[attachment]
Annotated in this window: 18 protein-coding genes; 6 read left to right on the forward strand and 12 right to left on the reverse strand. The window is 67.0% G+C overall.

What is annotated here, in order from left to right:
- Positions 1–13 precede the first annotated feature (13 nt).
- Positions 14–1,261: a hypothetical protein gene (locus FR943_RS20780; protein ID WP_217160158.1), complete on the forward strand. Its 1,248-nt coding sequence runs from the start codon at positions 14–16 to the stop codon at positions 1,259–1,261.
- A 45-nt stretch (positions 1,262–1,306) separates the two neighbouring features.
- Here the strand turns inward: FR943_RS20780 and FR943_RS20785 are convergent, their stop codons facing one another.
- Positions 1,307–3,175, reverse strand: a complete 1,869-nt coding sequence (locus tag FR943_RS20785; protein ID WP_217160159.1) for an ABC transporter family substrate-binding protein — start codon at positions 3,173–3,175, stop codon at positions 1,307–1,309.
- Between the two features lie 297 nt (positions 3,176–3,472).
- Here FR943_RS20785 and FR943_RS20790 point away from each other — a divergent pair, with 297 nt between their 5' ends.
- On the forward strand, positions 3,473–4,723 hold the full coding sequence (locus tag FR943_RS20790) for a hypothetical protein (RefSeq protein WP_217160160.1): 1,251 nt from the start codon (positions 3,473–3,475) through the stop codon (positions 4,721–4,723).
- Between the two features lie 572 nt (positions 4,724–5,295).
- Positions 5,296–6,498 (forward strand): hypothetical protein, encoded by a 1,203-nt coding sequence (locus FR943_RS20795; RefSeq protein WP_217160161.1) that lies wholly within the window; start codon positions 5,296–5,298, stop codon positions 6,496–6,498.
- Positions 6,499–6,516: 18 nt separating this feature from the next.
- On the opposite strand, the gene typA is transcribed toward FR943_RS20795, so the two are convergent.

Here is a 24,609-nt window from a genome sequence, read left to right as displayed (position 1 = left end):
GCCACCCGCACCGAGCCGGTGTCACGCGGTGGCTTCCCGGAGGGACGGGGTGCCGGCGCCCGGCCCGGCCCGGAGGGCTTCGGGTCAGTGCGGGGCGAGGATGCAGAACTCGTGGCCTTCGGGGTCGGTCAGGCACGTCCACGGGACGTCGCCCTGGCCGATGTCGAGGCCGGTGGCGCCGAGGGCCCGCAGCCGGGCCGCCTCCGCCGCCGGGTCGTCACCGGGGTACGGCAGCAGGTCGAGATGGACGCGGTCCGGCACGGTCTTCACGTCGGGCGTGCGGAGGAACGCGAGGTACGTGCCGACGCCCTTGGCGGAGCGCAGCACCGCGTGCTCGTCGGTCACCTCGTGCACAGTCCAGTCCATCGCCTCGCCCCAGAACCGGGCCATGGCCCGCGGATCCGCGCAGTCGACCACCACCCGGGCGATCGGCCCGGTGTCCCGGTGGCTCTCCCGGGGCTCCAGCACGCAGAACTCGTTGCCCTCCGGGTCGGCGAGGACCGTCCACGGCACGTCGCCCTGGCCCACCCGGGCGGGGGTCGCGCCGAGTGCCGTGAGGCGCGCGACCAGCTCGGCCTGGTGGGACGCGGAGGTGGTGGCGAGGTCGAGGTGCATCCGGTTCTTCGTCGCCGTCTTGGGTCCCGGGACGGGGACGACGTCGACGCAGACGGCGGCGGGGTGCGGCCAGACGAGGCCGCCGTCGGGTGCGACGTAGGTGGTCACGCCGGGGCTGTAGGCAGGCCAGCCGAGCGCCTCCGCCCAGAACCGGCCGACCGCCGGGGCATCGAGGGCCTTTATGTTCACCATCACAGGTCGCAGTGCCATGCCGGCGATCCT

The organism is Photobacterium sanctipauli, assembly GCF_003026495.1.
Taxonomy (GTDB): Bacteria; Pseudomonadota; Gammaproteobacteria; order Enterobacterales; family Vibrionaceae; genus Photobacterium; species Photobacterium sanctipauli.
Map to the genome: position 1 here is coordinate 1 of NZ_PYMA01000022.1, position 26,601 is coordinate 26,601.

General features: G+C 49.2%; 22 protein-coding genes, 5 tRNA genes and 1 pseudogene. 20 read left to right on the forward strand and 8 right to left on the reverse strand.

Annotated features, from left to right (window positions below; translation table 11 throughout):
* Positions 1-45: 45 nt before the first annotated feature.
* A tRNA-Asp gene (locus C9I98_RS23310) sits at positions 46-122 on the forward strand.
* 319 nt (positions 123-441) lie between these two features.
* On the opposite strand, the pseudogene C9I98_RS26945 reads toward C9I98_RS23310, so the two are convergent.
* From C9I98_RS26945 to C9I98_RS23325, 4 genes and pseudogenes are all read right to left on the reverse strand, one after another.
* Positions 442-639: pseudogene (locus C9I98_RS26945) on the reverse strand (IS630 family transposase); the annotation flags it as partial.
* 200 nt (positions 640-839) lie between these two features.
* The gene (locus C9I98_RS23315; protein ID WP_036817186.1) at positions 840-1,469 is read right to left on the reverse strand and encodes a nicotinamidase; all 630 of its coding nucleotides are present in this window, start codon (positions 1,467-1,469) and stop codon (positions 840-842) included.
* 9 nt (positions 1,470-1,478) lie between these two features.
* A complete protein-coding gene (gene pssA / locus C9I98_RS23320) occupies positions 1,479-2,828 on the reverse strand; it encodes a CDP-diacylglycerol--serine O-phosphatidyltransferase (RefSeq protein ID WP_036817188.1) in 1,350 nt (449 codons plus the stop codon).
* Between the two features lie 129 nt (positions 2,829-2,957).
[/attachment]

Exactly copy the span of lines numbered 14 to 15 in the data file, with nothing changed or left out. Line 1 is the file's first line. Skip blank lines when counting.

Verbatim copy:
- On the opposite strand, the gene typA is transcribed toward FR943_RS20795, so the two are convergent.

Here is a 24,609-nt window from a genome sequence, read left to right as displayed (position 1 = left end):